The parallels between the COVID- 19 and climate change crises are as follows:
- Both crises are global problems requiring global action but also requiring changes to the individual lifestyles of billions of individuals;
- Both crises demonstrate the importance of strong leadership by governments. While individuals, or even communities, can initiate or agitate for change, only government can lead comprehensive change;
- For both crises’ government has a dual role. First, it must finance actions to combat the cause of the crises and to ensure the preservation of health and safety. Second, it must act to ensure the sustainability of the economy. Again, in both cases, this includes fostering safe and sustainable productive activity, an adequate social safety net and a just transition for those workers whose employment is lost or must change.
- When a crisis is given sufficient priority, governments can find finance to foster the required interventions. The only real limit to expenditure by governments that have the power to create their own domestic currency is the risk of inflation;
- Both crises arise out of an invisible enemy– a virus on the one hand and greenhouse gas emissions on the other. But the invisibility of an enemy does not lessen its danger;
- Both crises require preventative measures for remediation or to prevent the problem worsening- in the case of the virus, prevention is constituted by hygiene measures and ultimately a vaccine. In the case of climate change, it consists of actions to eliminate the production of new fossil fuels and, as far as possible, to scrub existing carbon dioxide from the environment. Possibly also to introduce other controversial cooling measures such as solar radiation management. Both crises are therefore subject to the ‘prevention paradox’ which is that successful prevention suffers from the problem of invisibility because a crisis is averted;
- Both crises have tipping points. The COVID-19 tipping point relates to a nation’s public health system being overwhelmed. When this occurs, there is a dramatic and largely unavoidable escalation in the mortality rates from the disease. A tipping point in the climate system is a threshold that, when exceeded, can lead to large changes in the state of the system that are both irreversible and devastating in their impact.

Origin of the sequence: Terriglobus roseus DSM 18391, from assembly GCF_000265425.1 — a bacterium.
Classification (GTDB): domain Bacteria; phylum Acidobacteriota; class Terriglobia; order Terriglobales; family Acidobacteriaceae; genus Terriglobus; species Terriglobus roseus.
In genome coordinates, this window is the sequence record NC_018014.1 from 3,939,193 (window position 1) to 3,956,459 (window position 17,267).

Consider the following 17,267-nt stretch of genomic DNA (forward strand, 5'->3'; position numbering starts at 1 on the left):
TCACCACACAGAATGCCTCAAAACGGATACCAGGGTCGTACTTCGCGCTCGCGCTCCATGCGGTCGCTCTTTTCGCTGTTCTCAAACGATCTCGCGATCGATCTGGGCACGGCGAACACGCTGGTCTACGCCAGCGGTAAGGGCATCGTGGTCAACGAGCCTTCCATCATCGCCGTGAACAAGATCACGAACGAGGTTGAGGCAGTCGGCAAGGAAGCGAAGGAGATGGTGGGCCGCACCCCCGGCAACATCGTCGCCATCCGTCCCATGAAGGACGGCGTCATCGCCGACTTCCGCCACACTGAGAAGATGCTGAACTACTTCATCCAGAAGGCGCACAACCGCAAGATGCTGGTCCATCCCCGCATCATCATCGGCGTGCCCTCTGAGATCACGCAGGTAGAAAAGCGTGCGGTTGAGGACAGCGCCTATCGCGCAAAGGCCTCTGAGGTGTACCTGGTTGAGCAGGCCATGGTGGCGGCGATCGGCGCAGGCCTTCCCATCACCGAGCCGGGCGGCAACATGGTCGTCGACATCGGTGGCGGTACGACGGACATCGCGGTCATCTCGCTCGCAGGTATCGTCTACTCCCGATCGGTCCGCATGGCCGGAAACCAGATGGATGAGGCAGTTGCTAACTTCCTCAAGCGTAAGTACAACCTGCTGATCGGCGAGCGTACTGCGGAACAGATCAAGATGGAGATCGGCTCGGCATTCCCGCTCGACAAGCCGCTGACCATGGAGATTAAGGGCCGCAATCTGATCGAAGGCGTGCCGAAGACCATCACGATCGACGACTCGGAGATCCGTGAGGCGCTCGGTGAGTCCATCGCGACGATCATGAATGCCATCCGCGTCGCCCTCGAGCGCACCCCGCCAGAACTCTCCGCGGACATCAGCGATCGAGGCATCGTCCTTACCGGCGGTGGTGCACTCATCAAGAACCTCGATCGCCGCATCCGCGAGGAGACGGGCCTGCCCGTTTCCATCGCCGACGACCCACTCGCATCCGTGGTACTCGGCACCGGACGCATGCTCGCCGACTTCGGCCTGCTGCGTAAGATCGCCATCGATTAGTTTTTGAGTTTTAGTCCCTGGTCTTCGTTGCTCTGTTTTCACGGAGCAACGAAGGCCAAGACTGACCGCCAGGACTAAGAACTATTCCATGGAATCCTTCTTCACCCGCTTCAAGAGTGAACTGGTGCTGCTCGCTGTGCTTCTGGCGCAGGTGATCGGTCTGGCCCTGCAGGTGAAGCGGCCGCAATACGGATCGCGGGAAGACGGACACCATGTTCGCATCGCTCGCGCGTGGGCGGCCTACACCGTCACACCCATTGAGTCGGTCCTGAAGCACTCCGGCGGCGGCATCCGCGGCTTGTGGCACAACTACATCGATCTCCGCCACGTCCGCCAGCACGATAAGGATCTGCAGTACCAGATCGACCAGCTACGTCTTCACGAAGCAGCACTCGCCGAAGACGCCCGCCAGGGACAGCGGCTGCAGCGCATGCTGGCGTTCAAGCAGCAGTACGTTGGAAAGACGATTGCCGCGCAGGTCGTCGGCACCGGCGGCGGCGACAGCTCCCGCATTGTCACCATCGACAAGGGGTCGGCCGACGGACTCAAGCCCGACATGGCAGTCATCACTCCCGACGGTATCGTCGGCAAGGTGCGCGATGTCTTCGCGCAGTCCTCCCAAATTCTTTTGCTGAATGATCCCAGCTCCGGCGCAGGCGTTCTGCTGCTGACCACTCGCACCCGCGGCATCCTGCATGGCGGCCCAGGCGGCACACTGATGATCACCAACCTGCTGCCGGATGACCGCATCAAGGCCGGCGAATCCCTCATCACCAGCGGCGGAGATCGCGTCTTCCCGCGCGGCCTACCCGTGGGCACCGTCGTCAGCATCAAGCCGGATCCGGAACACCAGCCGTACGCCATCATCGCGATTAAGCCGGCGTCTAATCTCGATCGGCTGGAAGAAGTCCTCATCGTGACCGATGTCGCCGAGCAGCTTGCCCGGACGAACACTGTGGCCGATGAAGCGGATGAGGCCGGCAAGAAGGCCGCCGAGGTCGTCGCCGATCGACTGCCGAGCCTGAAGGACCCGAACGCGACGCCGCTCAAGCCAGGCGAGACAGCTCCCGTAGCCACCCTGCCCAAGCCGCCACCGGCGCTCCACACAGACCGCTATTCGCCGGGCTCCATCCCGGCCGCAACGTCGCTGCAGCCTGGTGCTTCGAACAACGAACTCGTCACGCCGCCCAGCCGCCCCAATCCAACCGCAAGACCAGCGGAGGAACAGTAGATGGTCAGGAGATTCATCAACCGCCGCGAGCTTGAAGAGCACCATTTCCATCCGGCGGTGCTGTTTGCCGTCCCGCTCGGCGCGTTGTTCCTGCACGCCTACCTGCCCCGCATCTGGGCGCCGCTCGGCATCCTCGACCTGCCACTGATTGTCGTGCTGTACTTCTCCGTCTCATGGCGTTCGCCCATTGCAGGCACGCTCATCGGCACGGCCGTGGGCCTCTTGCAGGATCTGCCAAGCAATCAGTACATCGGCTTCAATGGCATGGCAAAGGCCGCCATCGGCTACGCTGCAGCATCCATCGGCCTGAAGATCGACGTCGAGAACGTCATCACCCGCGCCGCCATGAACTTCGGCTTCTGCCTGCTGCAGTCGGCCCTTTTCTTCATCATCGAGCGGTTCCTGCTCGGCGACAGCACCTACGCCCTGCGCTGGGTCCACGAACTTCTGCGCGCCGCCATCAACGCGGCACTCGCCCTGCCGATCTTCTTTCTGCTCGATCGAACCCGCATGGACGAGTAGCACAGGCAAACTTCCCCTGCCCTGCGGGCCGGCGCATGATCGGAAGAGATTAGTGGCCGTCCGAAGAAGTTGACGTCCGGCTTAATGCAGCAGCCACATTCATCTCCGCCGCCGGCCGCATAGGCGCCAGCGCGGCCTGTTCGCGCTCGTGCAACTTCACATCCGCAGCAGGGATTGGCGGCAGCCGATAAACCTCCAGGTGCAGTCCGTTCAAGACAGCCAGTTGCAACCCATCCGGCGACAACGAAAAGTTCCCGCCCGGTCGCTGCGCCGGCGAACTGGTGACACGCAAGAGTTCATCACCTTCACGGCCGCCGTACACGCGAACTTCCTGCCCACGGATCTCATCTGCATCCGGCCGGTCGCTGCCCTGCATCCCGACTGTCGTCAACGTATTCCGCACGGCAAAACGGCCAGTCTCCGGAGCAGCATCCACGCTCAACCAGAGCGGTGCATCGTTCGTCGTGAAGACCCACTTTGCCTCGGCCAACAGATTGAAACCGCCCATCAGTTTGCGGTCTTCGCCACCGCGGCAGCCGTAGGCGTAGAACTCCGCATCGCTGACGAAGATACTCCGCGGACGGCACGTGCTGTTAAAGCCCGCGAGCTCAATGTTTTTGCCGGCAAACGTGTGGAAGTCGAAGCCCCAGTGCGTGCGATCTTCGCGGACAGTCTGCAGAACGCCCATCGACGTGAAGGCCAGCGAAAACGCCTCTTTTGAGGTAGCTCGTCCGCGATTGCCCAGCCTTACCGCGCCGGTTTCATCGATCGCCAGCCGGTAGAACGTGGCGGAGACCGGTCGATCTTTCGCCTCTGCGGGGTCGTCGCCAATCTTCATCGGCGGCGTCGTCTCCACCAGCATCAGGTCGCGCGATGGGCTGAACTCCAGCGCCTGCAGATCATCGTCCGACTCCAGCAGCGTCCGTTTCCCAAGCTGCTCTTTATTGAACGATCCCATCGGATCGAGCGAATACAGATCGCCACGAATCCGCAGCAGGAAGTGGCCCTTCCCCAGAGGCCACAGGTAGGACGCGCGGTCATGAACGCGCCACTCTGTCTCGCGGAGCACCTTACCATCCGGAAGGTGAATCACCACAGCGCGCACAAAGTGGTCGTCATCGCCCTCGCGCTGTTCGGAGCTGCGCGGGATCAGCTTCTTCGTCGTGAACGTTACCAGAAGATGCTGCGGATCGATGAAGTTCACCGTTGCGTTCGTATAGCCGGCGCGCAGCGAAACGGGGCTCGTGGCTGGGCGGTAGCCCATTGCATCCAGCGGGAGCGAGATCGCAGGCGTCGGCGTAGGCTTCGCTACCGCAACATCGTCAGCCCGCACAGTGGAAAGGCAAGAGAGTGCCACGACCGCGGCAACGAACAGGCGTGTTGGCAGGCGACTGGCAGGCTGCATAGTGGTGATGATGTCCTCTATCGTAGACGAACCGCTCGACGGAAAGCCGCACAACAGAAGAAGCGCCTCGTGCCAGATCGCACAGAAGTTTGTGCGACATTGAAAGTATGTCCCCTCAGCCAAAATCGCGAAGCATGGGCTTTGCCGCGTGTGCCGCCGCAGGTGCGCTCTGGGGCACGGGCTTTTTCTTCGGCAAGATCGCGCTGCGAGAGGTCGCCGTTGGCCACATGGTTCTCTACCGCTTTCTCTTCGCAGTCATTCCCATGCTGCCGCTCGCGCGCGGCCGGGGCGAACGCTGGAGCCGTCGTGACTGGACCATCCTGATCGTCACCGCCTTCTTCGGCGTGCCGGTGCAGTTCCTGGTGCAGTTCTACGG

- Both crises demonstrate complacency– a failure to recognize that the relative prosperity or affluence that has prevailed in developed countries, basically since the end of WWII, is not guaranteed to last forever. Indeed, it may well be unsustainable. It was only ever really a blip in the history of humanity. A history that has so often been characterized by war, famine, disease, natural disaster, and other human-made and natural calamities. We should never take peace and prosperity for granted or regard them as some kind of entitlement.
There are at least four very important differences between the COVID-19 crisis and the climate change crisis:
- The first relates to time-although the effects of climate change are already with us, COVID-19 is a far faster-moving crisis.
- The second relates to reversibility– the COVID-19 crisis is likely to pass. The effects of climate change are not so easily reversible.
- The third relates to gravity– it might not seem like it now. But in due course, if we do not limit climate change, COVID-19 will look like a relative walk in the park.
- The fourth relates to deniability. It is far harder to deny the existence or seriousness of COVID-19. Initial denials of seriousness by Donald Trump soon fell apart. Only Brazilian President Jair Bolsonaro is holding out against the scientific consensus. There is still a widespread denial of the scientific consensus about the human causes and/or seriousness of climate change which has been fostered by disinformation campaigns run by vested interests.